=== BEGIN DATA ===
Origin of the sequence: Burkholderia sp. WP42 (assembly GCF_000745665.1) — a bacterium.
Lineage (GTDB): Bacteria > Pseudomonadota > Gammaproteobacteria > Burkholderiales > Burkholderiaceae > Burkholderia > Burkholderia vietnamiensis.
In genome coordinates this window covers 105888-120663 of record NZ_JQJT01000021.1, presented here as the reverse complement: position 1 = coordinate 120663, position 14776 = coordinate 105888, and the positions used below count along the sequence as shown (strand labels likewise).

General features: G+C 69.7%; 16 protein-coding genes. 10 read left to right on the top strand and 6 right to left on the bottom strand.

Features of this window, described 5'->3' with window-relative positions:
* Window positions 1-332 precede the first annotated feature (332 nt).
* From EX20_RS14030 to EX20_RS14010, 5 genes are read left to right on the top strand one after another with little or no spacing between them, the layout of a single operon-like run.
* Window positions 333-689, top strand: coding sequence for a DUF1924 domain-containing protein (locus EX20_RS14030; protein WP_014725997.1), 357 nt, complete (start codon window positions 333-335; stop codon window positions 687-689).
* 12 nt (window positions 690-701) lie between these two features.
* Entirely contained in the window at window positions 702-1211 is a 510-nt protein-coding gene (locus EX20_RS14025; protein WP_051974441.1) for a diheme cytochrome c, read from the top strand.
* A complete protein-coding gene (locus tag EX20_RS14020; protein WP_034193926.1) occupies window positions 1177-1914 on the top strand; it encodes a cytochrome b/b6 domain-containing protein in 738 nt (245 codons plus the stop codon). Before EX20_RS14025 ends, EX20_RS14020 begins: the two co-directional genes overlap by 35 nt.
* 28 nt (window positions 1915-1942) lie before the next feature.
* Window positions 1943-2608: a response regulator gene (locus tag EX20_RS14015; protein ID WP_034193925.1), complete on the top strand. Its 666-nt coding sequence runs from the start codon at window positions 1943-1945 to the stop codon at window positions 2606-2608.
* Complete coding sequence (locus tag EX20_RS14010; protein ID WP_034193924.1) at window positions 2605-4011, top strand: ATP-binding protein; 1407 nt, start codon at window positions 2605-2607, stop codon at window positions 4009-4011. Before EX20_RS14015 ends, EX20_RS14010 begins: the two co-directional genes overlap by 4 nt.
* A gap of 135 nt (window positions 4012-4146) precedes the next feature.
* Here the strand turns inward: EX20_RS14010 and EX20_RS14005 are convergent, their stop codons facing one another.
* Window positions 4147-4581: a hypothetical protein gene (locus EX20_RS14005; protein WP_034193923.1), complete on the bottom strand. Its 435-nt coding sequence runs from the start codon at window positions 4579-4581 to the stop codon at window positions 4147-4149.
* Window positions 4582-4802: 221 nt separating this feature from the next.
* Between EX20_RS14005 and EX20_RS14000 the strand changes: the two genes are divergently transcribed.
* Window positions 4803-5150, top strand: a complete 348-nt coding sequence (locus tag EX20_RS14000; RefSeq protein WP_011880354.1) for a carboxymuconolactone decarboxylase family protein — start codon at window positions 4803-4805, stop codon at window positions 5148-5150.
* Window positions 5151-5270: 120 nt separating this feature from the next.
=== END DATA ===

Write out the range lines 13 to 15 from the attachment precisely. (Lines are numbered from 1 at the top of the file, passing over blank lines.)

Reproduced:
* Window positions 1943-2608: a response regulator gene (locus tag EX20_RS14015; protein ID WP_034193925.1), complete on the top strand. Its 666-nt coding sequence runs from the start codon at window positions 1943-1945 to the stop codon at window positions 2606-2608.
* Complete coding sequence (locus tag EX20_RS14010; protein ID WP_034193924.1) at window positions 2605-4011, top strand: ATP-binding protein; 1407 nt, start codon at window positions 2605-2607, stop codon at window positions 4009-4011. Before EX20_RS14015 ends, EX20_RS14010 begins: the two co-directional genes overlap by 4 nt.
* A gap of 135 nt (window positions 4012-4146) precedes the next feature.